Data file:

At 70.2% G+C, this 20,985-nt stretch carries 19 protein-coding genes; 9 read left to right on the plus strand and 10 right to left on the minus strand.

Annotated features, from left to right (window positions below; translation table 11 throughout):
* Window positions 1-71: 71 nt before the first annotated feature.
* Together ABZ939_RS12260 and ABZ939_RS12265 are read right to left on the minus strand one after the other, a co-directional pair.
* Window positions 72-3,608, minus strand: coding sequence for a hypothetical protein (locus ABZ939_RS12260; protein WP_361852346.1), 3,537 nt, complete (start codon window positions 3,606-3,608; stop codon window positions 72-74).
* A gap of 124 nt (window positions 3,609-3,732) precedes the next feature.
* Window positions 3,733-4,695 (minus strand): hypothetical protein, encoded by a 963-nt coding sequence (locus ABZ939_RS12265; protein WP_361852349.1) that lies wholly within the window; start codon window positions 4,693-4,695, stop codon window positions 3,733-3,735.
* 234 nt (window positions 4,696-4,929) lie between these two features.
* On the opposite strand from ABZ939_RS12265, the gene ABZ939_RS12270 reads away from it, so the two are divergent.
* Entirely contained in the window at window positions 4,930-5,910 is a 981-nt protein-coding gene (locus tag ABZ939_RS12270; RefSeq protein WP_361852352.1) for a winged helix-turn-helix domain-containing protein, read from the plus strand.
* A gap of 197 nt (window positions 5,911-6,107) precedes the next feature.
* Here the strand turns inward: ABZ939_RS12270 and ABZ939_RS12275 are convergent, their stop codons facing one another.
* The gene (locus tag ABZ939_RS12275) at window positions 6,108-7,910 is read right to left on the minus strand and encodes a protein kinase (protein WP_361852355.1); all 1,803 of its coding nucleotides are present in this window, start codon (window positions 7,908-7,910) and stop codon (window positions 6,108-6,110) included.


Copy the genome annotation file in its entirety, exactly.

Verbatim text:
At 70.2% G+C, this 20,985-nt stretch carries 19 protein-coding genes; 9 read left to right on the plus strand and 10 right to left on the minus strand.

Annotated features, from left to right (window positions below; translation table 11 throughout):
* Window positions 1-71: 71 nt before the first annotated feature.
* Together ABZ939_RS12260 and ABZ939_RS12265 are read right to left on the minus strand one after the other, a co-directional pair.
* Window positions 72-3,608, minus strand: coding sequence for a hypothetical protein (locus ABZ939_RS12260; protein WP_361852346.1), 3,537 nt, complete (start codon window positions 3,606-3,608; stop codon window positions 72-74).
* A gap of 124 nt (window positions 3,609-3,732) precedes the next feature.
* Window positions 3,733-4,695 (minus strand): hypothetical protein, encoded by a 963-nt coding sequence (locus ABZ939_RS12265; protein WP_361852349.1) that lies wholly within the window; start codon window positions 4,693-4,695, stop codon window positions 3,733-3,735.
* 234 nt (window positions 4,696-4,929) lie between these two features.
* On the opposite strand from ABZ939_RS12265, the gene ABZ939_RS12270 reads away from it, so the two are divergent.
* Entirely contained in the window at window positions 4,930-5,910 is a 981-nt protein-coding gene (locus tag ABZ939_RS12270; RefSeq protein WP_361852352.1) for a winged helix-turn-helix domain-containing protein, read from the plus strand.
* A gap of 197 nt (window positions 5,911-6,107) precedes the next feature.
* Here the strand turns inward: ABZ939_RS12270 and ABZ939_RS12275 are convergent, their stop codons facing one another.
* The gene (locus tag ABZ939_RS12275) at window positions 6,108-7,910 is read right to left on the minus strand and encodes a protein kinase (protein WP_361852355.1); all 1,803 of its coding nucleotides are present in this window, start codon (window positions 7,908-7,910) and stop codon (window positions 6,108-6,110) included.